Spring allergy season just beginning
Posted April 10
Updated April 15
Jenny Ellis recently learned she has asthma, and her spring allergies only make the symptoms worse.
“Lots of bleary eyes, runny noses, coughing,” she said.
More than half of spring allergy sufferers respond well to over-the-counter antihistimines. Even simple nasal saline sprays or washes may help. If those don't work, your doctor may prescribe stronger prescription medications.
“If they're having more significant symptoms and not getting good control with more commonly prescribed medications - even nasal steroid sprays as well - that's a good time to see the allergist,” said Dr. Heather Gutekunst with Allergy Partners of Raleigh.
Ellis recently had a skin test, also known as a scratch test. She’s pricked with needles that each contain specific allergens, and the results can be determined after just 15 minutes.
“I'm allergic to pollen, grass, lots of mold and lots of trees,” she said.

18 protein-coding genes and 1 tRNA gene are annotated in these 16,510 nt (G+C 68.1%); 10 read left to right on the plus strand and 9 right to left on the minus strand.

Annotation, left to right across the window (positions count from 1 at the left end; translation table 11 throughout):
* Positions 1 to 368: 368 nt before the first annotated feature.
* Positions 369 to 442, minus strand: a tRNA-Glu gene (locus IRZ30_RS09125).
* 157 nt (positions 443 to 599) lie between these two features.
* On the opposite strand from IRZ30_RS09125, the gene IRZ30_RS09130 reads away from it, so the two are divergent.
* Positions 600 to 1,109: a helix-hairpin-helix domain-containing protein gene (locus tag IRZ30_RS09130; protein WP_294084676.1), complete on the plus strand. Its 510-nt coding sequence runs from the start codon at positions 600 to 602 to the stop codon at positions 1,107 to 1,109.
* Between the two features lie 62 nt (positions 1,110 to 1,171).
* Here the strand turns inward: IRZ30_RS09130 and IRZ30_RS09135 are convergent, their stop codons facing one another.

With confirmed allergies, patients can begin a series of allergy shots.
“Basically, what we're doing is retraining the body's immune system so that it doesn't recognize the pollens as a danger,” Gutekunst said.
Ellis is receiving one to two shots per week for six months, then one shot per month for three to five years.
Most patients will notice lasting improvement for 20 years or longer.
Ellis said she will be thankful for immediate relief.
“I hope it will make my life a whole lot easier to take,” she said.
Dr. Allen Mask of the WRAL Health Team explained that tree pollen is at the peak of its season right now. Grass pollen peaks in May.
“Allergy sufferers often have problems with these and other allergens, like mold and dust mites, all the way from Valentine’s Day until Thanksgiving Day,” Mask said.
Mask said allergy sufferers should keep their car and house windows closed, stay inside until after 10 a.m., when pollen counts begin to drop, and change clothes and shower after coming indoors.